More and more, recruiters are conducting interviews over video chat. It’s a very efficient and cost-saving way for recruiters to meet candidates, and it’s a convenient way for candidates to attend interviews. To give yourself the best chance of success, you should plan on treating your video interview the same way you would treat an in-person interview. Approach it with the same level of care and preparation, because it holds just as much weight.

Here are 5 tips to ensure that you nail your video interview.

1. Dress Professionally

“Dress for the job that you want to have.” Not only will this help your interviewer picture you in the role that you’re interviewing for, but it will help put you in the right mindset. Just because you’re not meeting your interviewer in the flesh does not mean you should take this as an opportunity to wear your sweats. They can still see you over the camera and you should make sure that you make a great first impression by wearing something appropriate for that position. For example, if you’re interviewing at a startup, a nice t-shirt and jeans is probably okay, and if you’re interviewing at a bank, you should be business casual.

2. Test the wifi and service beforehand 

Your interviewer will likely suggest a service like Skype or Google Hangout to conduct the interview. To ensure that there are no last-minute surprises, download the software and make an account at least a day prior to the interview. That way, if something isn’t working for you, you can politely reach out to your interviewer to let them know ahead of time. Also, make sure that you have a strong internet connection. You definitely don’t want to be cutting in and out during the interview.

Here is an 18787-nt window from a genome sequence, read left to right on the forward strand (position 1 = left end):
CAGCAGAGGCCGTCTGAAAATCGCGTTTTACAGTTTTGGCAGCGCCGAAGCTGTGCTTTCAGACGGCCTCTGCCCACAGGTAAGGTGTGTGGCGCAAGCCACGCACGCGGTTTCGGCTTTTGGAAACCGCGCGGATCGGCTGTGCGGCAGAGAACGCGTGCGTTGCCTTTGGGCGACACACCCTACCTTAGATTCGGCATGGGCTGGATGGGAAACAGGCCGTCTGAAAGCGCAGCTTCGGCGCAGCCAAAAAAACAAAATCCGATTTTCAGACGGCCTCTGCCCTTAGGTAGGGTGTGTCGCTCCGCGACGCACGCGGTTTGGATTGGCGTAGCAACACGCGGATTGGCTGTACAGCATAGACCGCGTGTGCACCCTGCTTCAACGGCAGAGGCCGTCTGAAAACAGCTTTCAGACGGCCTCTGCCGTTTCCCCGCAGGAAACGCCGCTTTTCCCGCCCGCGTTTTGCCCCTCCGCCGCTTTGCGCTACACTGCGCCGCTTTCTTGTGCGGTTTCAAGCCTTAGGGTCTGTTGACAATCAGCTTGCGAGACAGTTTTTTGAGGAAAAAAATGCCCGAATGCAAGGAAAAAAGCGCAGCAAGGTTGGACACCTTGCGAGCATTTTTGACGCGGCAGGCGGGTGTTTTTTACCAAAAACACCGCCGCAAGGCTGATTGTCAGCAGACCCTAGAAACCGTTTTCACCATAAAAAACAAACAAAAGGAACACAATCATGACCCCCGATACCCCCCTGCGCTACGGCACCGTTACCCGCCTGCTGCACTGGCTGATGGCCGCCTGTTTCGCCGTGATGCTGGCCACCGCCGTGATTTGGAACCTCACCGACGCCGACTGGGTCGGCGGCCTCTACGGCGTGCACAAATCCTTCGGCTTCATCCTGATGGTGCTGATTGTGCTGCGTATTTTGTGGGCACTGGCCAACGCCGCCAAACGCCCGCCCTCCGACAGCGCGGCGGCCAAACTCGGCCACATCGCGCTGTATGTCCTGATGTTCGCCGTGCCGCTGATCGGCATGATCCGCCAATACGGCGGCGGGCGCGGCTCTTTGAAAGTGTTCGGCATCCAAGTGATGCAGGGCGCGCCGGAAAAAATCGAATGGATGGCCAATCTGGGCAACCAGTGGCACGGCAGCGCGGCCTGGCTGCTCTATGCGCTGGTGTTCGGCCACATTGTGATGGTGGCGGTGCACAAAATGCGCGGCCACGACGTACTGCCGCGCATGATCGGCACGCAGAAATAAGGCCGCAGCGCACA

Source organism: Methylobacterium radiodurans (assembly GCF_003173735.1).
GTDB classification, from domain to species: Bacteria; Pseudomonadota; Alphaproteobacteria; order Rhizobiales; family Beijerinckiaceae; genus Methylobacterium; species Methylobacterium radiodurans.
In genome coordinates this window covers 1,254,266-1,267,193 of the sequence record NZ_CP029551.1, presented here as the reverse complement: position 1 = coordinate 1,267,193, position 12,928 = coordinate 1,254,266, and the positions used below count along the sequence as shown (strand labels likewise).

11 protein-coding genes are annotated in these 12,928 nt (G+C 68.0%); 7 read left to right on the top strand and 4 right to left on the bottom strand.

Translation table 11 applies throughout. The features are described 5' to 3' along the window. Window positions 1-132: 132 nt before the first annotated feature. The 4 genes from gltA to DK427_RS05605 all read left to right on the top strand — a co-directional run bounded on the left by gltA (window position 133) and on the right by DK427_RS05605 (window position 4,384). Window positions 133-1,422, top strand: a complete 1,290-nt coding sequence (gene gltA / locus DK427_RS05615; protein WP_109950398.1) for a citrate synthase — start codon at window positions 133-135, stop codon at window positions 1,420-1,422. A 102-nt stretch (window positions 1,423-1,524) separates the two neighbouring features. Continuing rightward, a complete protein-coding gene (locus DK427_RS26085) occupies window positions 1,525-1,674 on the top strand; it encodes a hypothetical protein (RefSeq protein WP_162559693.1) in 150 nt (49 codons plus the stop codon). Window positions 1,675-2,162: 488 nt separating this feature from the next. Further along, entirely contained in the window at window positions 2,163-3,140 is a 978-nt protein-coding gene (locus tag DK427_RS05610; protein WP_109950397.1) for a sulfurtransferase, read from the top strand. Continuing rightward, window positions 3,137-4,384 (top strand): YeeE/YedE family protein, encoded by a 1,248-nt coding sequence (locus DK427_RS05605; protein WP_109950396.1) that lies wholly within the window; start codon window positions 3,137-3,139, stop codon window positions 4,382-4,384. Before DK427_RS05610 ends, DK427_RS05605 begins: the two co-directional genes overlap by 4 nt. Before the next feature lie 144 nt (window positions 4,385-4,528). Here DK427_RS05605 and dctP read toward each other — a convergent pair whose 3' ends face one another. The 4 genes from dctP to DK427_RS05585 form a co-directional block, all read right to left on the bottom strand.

Pro tip: Practice with a friend. Ask a friend to hop on the same service to test out the audio and visuals ahead of time so that you can be assured that you’re set up for success.

3. Don’t interrupt.

It can be tricky to read body language over video chat to know when your interviewer is done speaking and it’s your turn. Make sure to avoid talking over them by waiting one or two seconds after they’ve finished before giving your answer.

4. Use your computer, NOT your phone.

Though it may be tempting, your phone is not the correct device to conduct your interview on. You should be sitting at a level desk or a table. If you don’t have a personal computer, try checking one out of your school’s library and getting set up there.

5. Make sure your background isn’t distracting.

It’s fine to conduct your interview in your personal space, as long as it isn’t too personal. A pile of dirty laundry or books on your bed isn’t going to make a good impression. Instead, try to make your background as neat and non-distracting as possible. If you’re having trouble with this, try booking a private study room in your school’s library to take the interview.

With these tips, you should feel confident in your ability to impress the interviewer and nail the interview.

Next, get more career tips for internships and entry-level jobs such as How to Write a Thank You Note After An Interview and find answers to common interview questions such as What Are Your Strengths?

GPA vs. Intangibles: What Really Matters

Is the common thought of needing a 4.0 grade point average to be hired at a top company true? At the WayUp Internship Google+ Hangout, we asked hiring managers from Google and Ashoka how much a GPA matters versus what really matters when applying to an internship.

GPA vs Intangibles: What really matters? Video Transcription

Nathan Parcells, CMO, Looksharp:

A student from UCLA named Jessica was wondering how much does GPA matter in the application process.